Boeing Blames Missing Paperwork for Alaska Air Incident, Prompting Rebuke from Safety Regulators

In January, a major incident occurred on an Alaska Airlines flight when a door plug blew off a 737 Max mid-flight. The investigation has been complicated by missing paperwork, which Boeing recently acknowledged might have caused the problem.

Incident Overview

On January 5, an Alaska Airlines 737 Max experienced an uncontrolled decompression at around 16,000 feet when a door plug came off. This incident injured several passengers and caused significant in-flight disruption.

The National Transportation Safety Board (NTSB) has been investigating, but the absence of key documentation has made it difficult to determine who was responsible.

Boeing’s Admission

In a briefing at Boeing’s 737 Max factory in Renton, Washington, Boeing officials revealed that missing paperwork led to the failure to install four essential bolts for the door plug. Workers who needed to complete the installation never received the necessary work order, resulting in the incident.

NTSB’s Reaction

The NTSB reprimanded Boeing for releasing non-public information about the investigation. The agency accused Boeing of violating protocols by sharing investigative details with the media.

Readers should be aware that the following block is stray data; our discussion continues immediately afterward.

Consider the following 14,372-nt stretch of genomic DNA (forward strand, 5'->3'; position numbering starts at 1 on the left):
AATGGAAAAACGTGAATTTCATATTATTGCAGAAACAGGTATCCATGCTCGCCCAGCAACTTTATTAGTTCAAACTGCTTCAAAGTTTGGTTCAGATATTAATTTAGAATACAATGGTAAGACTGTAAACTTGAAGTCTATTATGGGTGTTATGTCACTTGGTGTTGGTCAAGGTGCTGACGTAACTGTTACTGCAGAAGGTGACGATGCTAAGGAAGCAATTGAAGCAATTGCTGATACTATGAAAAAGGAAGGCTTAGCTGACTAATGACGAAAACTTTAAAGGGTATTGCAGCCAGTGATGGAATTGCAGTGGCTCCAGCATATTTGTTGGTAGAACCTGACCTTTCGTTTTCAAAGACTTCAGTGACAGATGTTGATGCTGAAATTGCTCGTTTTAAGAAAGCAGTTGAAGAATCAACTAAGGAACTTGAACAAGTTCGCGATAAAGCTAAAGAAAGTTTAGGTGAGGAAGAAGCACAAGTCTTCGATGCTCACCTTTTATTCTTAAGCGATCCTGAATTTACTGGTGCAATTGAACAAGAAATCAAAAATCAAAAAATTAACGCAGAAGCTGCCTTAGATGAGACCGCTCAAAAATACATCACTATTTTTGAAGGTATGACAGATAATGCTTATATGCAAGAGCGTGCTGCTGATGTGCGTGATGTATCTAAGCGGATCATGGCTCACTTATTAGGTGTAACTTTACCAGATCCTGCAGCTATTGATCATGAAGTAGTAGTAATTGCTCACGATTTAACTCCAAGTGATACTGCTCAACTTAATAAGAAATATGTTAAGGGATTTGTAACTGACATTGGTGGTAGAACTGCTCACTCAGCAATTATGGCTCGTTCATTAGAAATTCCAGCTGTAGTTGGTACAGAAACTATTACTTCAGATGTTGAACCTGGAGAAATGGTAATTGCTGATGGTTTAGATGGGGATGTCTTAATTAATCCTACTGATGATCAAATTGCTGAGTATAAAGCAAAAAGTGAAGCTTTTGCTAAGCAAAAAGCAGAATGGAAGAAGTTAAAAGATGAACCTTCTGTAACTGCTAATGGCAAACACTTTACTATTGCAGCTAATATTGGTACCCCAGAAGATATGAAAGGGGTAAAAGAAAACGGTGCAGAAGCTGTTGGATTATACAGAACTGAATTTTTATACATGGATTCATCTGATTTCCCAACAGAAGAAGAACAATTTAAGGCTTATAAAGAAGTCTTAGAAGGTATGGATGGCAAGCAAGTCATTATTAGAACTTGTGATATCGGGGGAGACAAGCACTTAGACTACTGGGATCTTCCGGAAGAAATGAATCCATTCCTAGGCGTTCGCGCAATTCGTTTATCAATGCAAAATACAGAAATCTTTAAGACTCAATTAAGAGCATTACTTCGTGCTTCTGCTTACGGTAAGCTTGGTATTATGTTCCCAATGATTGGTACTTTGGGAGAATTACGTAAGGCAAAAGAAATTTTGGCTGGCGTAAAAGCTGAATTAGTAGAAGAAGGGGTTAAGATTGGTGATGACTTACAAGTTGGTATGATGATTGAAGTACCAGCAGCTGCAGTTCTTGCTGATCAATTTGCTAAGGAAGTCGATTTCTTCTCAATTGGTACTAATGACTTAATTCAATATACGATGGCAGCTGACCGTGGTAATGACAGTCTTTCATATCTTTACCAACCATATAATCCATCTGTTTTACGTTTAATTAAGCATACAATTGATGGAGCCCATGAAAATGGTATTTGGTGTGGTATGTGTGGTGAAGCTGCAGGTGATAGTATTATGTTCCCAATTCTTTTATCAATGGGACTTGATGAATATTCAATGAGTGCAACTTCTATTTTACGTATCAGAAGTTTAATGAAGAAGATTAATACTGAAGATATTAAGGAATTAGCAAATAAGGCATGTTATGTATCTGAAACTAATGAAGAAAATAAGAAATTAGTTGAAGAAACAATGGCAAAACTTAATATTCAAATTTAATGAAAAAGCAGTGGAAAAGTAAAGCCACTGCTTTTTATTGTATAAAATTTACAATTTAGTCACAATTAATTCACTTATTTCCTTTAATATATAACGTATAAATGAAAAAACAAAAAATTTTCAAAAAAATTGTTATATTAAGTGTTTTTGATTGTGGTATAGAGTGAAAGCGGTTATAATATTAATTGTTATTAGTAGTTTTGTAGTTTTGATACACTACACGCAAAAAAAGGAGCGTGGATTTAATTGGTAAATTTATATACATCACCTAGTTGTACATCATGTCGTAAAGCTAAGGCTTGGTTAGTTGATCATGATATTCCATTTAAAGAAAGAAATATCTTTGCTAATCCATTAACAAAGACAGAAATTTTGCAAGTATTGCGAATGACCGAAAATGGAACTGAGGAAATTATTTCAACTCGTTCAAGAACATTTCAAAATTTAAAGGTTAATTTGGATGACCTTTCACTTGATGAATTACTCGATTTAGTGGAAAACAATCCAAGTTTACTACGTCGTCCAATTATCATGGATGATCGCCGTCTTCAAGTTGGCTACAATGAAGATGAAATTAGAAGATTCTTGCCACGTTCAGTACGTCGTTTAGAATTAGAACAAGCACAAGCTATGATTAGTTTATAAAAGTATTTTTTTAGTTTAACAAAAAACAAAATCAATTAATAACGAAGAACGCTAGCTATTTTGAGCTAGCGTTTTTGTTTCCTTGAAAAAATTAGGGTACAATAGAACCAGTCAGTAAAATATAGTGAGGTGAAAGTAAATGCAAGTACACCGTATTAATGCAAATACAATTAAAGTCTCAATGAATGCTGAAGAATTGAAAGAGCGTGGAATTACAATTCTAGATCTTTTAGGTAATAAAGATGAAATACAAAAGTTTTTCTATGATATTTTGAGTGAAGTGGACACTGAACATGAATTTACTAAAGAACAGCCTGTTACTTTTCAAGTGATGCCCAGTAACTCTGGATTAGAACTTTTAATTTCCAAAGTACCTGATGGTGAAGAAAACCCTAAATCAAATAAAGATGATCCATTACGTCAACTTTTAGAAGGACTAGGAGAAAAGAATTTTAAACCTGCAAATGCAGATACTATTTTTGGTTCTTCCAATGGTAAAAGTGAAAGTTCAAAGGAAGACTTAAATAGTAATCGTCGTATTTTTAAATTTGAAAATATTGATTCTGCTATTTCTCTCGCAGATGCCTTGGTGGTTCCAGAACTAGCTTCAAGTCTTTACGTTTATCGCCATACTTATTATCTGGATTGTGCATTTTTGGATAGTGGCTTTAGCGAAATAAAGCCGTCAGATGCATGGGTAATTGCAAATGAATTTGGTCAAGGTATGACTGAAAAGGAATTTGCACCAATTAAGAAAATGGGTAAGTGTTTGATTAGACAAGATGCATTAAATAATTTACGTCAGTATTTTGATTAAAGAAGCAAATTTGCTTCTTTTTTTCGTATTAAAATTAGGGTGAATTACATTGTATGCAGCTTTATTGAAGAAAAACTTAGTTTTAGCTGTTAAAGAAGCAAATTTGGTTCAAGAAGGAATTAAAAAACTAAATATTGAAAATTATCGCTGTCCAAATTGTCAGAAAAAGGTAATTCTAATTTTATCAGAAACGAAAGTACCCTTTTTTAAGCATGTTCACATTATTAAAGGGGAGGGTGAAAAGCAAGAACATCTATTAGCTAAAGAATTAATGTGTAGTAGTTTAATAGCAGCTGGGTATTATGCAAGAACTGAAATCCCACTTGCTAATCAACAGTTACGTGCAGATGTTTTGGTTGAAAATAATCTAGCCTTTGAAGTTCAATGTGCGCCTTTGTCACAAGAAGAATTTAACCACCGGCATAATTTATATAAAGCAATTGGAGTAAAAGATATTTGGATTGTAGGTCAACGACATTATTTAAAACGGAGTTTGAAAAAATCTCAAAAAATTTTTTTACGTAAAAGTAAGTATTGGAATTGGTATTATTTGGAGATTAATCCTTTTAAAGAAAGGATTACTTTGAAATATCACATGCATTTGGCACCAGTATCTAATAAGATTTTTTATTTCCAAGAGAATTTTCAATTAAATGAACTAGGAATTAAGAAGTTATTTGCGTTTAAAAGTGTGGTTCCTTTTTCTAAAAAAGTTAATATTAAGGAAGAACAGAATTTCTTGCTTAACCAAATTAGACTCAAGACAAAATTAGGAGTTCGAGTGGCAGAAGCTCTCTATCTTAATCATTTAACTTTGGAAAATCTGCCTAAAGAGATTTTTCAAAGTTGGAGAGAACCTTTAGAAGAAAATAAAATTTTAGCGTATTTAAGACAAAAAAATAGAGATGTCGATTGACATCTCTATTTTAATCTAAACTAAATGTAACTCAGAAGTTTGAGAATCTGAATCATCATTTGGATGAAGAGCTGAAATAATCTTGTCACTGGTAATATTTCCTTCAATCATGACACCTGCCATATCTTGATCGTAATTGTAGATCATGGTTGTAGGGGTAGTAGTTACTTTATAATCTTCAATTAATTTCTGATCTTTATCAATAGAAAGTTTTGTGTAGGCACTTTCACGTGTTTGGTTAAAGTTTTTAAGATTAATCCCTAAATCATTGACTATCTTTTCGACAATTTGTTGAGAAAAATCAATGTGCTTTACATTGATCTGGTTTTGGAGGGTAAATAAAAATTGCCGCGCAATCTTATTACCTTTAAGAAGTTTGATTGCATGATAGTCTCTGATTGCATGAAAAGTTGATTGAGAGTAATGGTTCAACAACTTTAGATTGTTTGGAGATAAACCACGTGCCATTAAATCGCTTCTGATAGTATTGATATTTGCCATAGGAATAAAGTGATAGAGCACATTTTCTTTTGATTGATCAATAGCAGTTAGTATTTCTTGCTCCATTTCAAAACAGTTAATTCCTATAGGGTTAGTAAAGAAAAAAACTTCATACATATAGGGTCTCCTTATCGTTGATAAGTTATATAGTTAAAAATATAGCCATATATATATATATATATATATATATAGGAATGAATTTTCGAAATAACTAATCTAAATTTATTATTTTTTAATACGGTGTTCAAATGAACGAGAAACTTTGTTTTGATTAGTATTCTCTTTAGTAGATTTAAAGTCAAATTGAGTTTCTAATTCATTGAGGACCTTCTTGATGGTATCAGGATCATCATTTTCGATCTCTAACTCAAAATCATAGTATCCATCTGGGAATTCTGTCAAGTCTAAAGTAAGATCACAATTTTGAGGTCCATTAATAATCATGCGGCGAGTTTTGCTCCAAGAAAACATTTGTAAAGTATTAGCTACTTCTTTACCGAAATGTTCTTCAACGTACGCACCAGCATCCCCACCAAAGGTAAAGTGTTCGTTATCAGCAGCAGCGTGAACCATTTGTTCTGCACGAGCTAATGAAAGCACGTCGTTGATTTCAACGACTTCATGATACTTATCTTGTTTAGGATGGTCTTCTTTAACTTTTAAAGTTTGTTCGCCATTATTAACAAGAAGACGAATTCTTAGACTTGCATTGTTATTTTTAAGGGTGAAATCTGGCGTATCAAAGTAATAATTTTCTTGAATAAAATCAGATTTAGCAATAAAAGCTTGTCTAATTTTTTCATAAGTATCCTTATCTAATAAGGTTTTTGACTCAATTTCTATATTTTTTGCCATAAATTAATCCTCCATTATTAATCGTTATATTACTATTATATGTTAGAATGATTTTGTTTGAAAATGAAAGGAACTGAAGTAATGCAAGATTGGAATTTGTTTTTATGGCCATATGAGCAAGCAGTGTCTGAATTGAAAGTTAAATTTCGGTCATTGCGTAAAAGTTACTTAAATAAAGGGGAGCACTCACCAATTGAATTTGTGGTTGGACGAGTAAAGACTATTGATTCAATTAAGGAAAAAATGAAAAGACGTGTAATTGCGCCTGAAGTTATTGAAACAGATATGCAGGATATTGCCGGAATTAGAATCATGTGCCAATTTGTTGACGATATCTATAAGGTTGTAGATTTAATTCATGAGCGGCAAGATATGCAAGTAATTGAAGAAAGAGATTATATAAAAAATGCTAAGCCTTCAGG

As a consequence, Boeing has lost access to information generated by the NTSB during the investigation and the NTSB has referred Boeing’s conduct to the Department of Justice.

Boeing’s Response

Boeing stated that its intention was to be transparent and take responsibility for its role in the incident. The company apologized to the NTSB, expressing regret that their comments overstepped investigative boundaries. Boeing emphasized their commitment to addressing the underlying issues and improving safety protocols.

Details of the Incident

The incident happened because two separate groups of employees were involved in handling the door plug. The first group removed it to fix rivet issues but did not document the removal.

The second group, unaware of the missing bolts, reinstalled the plug temporarily to protect the fuselage, assuming someone else would complete the task later. This lapse in communication and documentation resulted in the door plug blowing out mid-flight.

Safety Measures and Improvements

Following the incident, Boeing has taken steps to slow down its assembly lines to ensure thorough checks and prevent such oversights. They are implementing stricter controls to guarantee that no planes leave the factory with unresolved issues. Boeing is committed to ensuring the safety of every aircraft produced.


The Alaska Airlines incident highlights the critical importance of proper documentation and communication in aircraft manufacturing. While Boeing works to rectify its processes, the incident serves as a stark reminder of the consequences of lapses in quality control.

The ongoing investigation by the NTSB will continue to shed light on the incident, with a final report expected in the future.

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